So, this exercise can surely lead to a significant acceleration in growth. It is something that will have an impact in the medium-term, probably, more than immediately. But that’s linked to the specificity of the tax system. If you improve the tax system, that’s going to improve incentives for investment, and for employment creation, but these incentives are often created gradually. It takes time to improve the system, and then it takes time before entrepreneurs realize that the system is working better and offers better opportunities. So it’s inherently a process that generally produces results over a few years. But then we also have cases where the tax situation is such that there are large distortions – there is an immediate need for reform. And there, improving or implementing a reform that makes sense could lead to a big payoff even in the short-term. I think a prominent example of that is the Italian case.
In Italy, there was a very significant tax reform package presented in December of last year, and it was implemented very quickly. Largely, in my opinion, as a result of this package (although other accompanying measures certainly contributed), we have seen the so-called spread on Italian government bonds, fall by over 200 basis points, Germany. The spread is the yield difference compared to the best performer, a measure of the quality of the debtor; a drop of this size means that markets now consider Italian government debt to be much less risky. What is the impact of that? It essentially means bringing down interest rates by 2% on an annual basis, and that translates into very large savings in terms of government expenditure because Italy’s debt is approximately 120% of GDP. Plus, it means lower financing costs for enterprises.
In these cases, where we can introduce high-quality tax reform quickly, the payoff can also come very quickly. In other cases, it will be more medium-term. In the course of my work here, we have found that in the majority of cases there are problematic aspects in Member States. While some Member States appear to have tax systems that work more or less perfectly well, or reasonably well on all counts, we have found that tax systems in many Member States are weak on several counts. Whenever this is the case, obviously the impact is going to be bigger.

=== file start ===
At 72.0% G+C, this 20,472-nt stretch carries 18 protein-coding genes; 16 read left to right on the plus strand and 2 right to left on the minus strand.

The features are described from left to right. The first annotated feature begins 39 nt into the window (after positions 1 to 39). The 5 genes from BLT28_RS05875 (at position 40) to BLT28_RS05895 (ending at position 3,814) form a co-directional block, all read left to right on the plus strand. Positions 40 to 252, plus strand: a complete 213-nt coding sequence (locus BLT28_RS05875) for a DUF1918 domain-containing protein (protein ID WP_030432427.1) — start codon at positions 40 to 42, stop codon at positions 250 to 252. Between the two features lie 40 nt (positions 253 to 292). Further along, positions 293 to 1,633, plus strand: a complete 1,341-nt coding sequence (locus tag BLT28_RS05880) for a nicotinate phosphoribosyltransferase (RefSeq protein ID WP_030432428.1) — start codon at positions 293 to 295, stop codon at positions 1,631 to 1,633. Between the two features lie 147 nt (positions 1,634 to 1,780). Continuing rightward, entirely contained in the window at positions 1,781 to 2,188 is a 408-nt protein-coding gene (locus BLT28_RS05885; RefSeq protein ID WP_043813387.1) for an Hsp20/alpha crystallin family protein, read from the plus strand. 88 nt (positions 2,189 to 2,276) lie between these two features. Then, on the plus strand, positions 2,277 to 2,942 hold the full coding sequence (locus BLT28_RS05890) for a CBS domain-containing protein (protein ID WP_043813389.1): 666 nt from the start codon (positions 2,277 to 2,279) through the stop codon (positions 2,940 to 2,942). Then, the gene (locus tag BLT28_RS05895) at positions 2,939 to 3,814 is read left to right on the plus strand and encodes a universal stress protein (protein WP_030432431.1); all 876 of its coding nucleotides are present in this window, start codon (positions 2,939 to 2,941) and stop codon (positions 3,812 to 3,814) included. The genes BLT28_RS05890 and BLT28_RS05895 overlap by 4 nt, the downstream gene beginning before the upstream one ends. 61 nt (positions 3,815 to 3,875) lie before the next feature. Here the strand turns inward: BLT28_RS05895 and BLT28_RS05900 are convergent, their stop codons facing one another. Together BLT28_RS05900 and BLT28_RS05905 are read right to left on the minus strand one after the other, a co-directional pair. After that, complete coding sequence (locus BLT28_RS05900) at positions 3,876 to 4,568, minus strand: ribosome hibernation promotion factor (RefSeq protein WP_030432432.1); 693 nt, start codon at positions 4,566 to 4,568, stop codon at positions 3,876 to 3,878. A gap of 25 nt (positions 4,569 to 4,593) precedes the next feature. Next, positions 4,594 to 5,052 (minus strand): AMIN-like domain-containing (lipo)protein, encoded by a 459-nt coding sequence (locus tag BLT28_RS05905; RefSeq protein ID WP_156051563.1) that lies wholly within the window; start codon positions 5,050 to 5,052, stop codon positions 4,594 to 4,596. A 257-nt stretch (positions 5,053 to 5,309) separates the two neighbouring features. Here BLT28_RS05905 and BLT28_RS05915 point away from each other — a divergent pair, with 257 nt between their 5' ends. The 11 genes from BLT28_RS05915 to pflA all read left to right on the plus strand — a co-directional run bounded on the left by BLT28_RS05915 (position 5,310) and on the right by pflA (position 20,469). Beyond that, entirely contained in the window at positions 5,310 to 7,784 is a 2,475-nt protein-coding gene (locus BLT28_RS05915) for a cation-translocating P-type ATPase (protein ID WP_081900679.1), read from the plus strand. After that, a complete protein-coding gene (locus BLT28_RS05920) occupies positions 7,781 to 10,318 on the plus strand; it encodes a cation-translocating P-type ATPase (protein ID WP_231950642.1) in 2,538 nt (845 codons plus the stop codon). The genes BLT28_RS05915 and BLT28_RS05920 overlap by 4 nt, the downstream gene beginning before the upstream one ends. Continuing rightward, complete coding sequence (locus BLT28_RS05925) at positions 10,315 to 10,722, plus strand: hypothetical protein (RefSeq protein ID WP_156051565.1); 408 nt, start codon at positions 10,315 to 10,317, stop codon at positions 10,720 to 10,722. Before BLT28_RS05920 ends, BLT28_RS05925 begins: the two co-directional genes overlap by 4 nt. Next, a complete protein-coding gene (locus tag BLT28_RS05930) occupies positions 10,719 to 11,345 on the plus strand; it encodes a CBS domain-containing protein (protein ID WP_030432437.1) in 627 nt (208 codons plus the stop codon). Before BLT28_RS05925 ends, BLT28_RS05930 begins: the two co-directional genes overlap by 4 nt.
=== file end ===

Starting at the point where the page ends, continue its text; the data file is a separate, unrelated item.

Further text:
Q: Do you see the reform of Member States’ tax systems as another step toward deepening the Single Market?
A: This is an interesting question. Until now, traditionally, the focus of Commission recommendations on tax policy was exactly on deepening the internal market – on trying to eliminate the tax obstacles that create fragmentation in the internal market. This has been a focus until now, and it has led to initiatives over many years. The latest initiative in this respect is this idea of creating a system in which companies that operate across different Member States can utilize essentially the same rules for paying taxes across borders. This is the so-called Common Consolidated Corporate Tax Base. So there has been work done in that area. There have also been initiatives in other respects.
But these have been the focus of attention for a long time, and what we’re seeing now is going beyond the single market or internal market issues. While not diverting attention from these long-standing priorities, there is a new focus on policies that may refer to individual countries but that, collectively, are nevertheless slowing down growth and could be improved, irrespective of the fact that they may not have a direct impact on the functioning of the internal market. So, in a sense, we’re going one step further.